In the wake of an already lethargic year for film sales, and amid the ongoing global economic crisis, execs preparing for next month’s American Film Market say all eyes will be on the Santa Monica-based confab for signs of what might lie ahead.
Major indie pickups have been rare in 2008, a trend that goes back to January’s Sundance and has continued through the year at pic industry gatherings such as Cannes in May and September’s Toronto Intl. Film Festival.
“The velocity of sales has slowed down considerably,” says Jere Hausfater, CEO of Essential Films. “Buyers are being very cautious. Look at Toronto: There were 20 high-profile movies screening for U.S. buyers, and so far only two bigger deals have been announced. What does that tell you?”
When finished titles aren’t selling, there’s a heavier level of trepidation when it comes to product that has yet to be made. The question surrounding presales now is all about whether or not a project will actually get produced.
“People are being more selective when it comes to prebuying,” says Mandate Pictures’ international prexy Helen Lee Kim. “If it’s a gamble that buyers are willing to take, they’re going to do it with a bigger company that they know is going to execute, and they know they’ll get that end product.”
On the other hand, presales can become rather secondary to a film’s financing mix when there’s a significant chunk of equity involved. Such is the case with a few projects coming to AFM, including GK Films’ thriller “Edge of Darkness,” which stars Mel Gibson and is currently in production in Boston. Lisa Wilson, new prexy of international distribution at producer Graham King’s GK banner, says her company didn’t have to make any presales on “Edge” because it has a private equity investor bankrolling the film. It’s in the enviable position of “being in control of what gets presold and when,” she says.
But projects with big stars that could be considered Hollywood studio-level films aren’t exactly ubiquitous at the moment.
“There are not that many event movies available, because they’re more difficult to put together,” says Summit Intl. chief Patrick Wachsberger.
“Is talent pay-or-play? I can go to market to sell a film, but, until the movie is going, the actor might take another movie. Important talent wants to come to the market, but truly having a very commercial project with a big star on paper, that’s really very difficult to find. And the price of talent has not really gone down.”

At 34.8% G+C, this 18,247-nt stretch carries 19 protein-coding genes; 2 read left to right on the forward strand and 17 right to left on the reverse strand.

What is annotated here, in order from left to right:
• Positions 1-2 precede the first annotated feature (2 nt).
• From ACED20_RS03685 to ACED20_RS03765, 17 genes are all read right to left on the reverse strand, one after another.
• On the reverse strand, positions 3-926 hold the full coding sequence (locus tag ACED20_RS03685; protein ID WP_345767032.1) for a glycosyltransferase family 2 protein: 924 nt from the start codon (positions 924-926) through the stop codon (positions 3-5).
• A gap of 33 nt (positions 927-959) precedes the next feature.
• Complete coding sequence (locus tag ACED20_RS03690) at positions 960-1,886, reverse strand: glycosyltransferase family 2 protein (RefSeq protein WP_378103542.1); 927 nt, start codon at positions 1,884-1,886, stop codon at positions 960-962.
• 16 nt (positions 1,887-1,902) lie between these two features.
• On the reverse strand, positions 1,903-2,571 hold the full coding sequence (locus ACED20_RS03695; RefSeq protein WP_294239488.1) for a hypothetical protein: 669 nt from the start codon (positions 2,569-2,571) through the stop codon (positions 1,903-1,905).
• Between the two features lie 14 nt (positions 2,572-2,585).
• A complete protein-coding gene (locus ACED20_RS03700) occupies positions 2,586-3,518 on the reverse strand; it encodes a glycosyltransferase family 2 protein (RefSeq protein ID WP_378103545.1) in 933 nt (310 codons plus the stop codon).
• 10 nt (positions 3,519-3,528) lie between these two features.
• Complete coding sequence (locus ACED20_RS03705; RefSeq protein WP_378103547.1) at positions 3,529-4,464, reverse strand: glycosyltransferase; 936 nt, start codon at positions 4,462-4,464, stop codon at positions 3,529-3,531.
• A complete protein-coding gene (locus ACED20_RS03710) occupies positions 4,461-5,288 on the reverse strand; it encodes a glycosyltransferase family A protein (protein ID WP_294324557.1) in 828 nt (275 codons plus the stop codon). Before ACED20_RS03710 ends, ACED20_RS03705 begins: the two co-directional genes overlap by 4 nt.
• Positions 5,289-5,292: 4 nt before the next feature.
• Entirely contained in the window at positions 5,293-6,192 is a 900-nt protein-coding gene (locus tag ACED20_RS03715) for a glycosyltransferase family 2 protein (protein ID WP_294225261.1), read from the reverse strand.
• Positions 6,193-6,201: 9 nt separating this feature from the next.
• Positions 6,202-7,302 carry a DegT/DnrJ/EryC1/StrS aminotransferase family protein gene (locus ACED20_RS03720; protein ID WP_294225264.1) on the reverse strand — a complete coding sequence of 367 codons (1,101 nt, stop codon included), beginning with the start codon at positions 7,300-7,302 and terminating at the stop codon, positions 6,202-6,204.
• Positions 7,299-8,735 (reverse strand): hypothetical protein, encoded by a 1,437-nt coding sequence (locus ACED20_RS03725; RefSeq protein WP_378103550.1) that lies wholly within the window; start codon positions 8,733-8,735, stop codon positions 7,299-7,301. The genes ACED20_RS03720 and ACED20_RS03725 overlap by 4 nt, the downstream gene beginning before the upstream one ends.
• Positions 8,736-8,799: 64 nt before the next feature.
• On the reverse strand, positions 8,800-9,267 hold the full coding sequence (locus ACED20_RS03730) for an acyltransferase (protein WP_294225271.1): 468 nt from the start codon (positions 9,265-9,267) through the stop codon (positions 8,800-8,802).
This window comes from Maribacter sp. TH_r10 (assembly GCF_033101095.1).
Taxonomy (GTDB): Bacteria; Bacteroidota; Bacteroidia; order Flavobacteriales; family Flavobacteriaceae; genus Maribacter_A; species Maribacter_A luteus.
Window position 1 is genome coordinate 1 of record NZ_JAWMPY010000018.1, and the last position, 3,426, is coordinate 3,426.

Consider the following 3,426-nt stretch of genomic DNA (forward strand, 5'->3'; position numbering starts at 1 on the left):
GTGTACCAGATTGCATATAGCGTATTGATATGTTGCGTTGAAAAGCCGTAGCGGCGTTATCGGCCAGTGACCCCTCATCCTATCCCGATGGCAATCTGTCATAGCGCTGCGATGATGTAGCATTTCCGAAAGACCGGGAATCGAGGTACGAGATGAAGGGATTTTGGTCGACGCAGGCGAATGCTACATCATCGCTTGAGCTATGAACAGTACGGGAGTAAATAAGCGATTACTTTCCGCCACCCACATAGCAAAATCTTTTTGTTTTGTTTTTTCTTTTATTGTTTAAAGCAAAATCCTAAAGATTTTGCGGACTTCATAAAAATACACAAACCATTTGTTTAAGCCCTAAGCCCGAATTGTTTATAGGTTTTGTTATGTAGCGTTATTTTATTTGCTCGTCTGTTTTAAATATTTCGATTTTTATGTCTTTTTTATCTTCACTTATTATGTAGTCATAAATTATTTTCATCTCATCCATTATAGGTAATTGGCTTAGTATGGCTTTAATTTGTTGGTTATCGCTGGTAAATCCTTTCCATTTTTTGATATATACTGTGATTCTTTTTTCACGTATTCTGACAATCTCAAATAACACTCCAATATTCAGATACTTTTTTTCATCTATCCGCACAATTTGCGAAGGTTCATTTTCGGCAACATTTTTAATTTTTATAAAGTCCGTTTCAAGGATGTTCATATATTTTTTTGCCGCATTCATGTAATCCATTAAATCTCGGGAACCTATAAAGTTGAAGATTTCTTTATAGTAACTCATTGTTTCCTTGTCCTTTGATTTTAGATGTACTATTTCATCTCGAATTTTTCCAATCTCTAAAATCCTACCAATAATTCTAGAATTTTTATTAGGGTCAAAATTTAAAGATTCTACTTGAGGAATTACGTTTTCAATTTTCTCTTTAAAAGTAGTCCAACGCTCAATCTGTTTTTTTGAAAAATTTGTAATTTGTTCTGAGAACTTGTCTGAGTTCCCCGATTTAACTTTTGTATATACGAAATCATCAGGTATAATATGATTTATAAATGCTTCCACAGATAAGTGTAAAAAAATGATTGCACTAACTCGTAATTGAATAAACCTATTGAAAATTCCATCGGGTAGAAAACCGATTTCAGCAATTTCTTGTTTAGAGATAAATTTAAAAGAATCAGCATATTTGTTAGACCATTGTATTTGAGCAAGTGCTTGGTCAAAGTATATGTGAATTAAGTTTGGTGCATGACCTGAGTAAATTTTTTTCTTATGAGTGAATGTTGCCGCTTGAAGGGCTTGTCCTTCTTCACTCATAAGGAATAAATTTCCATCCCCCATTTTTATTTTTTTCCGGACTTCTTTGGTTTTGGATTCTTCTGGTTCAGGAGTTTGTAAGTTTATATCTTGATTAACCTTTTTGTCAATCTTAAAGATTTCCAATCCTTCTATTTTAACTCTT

And, of course, it’s these types of projects that foreign buyers are most desperate for.
“People are now focused more than ever on $20 million-plus films with stars attached,” says Brian O’Shea, sales topper at Odd Lot Intl. “It’s even more polarized as to what’s valuable.”
“Presales are tough unless there’s something distributors have identified as a ‘must have’ or all components are there, including a script that’s broadly accessible and a solid cast,” adds Film Department’s international prexy Steven Bickel.
“Distributors used to do a lot more shopping; now they know exactly what they want. They know who they want to see at a market. They’ve identified the titles to focus on and make those deals and move on.”
For sales companies attached to studios or mini-majors, or with a key producer or financier supplying titles, it’s somewhat easier to source those projects that will appeal to today’s more selective buyers. Mandate, for one, reps a steady stream of product including titles from its own production operations and parent Lionsgate, as well as third parties such as Relativity Media.
Paramount Vantage Intl. has also gotten into the game, selling Vantage titles as well third-party product from Overture and select pickups, such as Gela Babluani’s white-hot “13” remake, a thriller toplining Jason Statham and Sam Riley.
Having multiple sources to draw from “gives us a chance to pick films that have a natural international audience,” says PVI’s sales head Alex Walton.
Sluggish sales and the scramble for viable product aside, however, AFM organizers say the market’s expected attendance numbers for 2008 reveal no seismic shifts.
“From our view, this year is almost identical to the lay of the land 12 months ago,” says Jonathan Wolf, AFM’s managing director and exec VP.
“We’ve sold out our exhibition space and, within 1%, there is the same number of films. It’s somewhat surprising to
us across the board that exhibiting films and world premieres are running the same. And attendance is a tick above last year.”
He does note that attendance from U.S. and Spanish companies is down a bit.
“But we always get churn — there are 50 new companies and 50 that go away. But the fact that there’s a net decrease in U.S. sellers, that part doesn’t concern us at all.”
But, concedes Wolf, “AFM is a lagging indicator to what is going on in the industry, because what happens at AFM is about finished product. That product got financed under the risk conditions of over a year ago. You can’t judge risk tolerance simply by what is coming to market. We, as a trade show, haven’t yet seen the impact of what’s going on around the world. We may see that at the market, or we may not.”
AFM BY THE NUMBERS
Dates: Nov. 5-12
Estimated number of attendees: 8,200
Estimated number of buyers: 1,600
Number of exhibitors: 409
Net square feet of exhibition space: 172,470
No. of films screening: 520
Approximate number of screenings: 900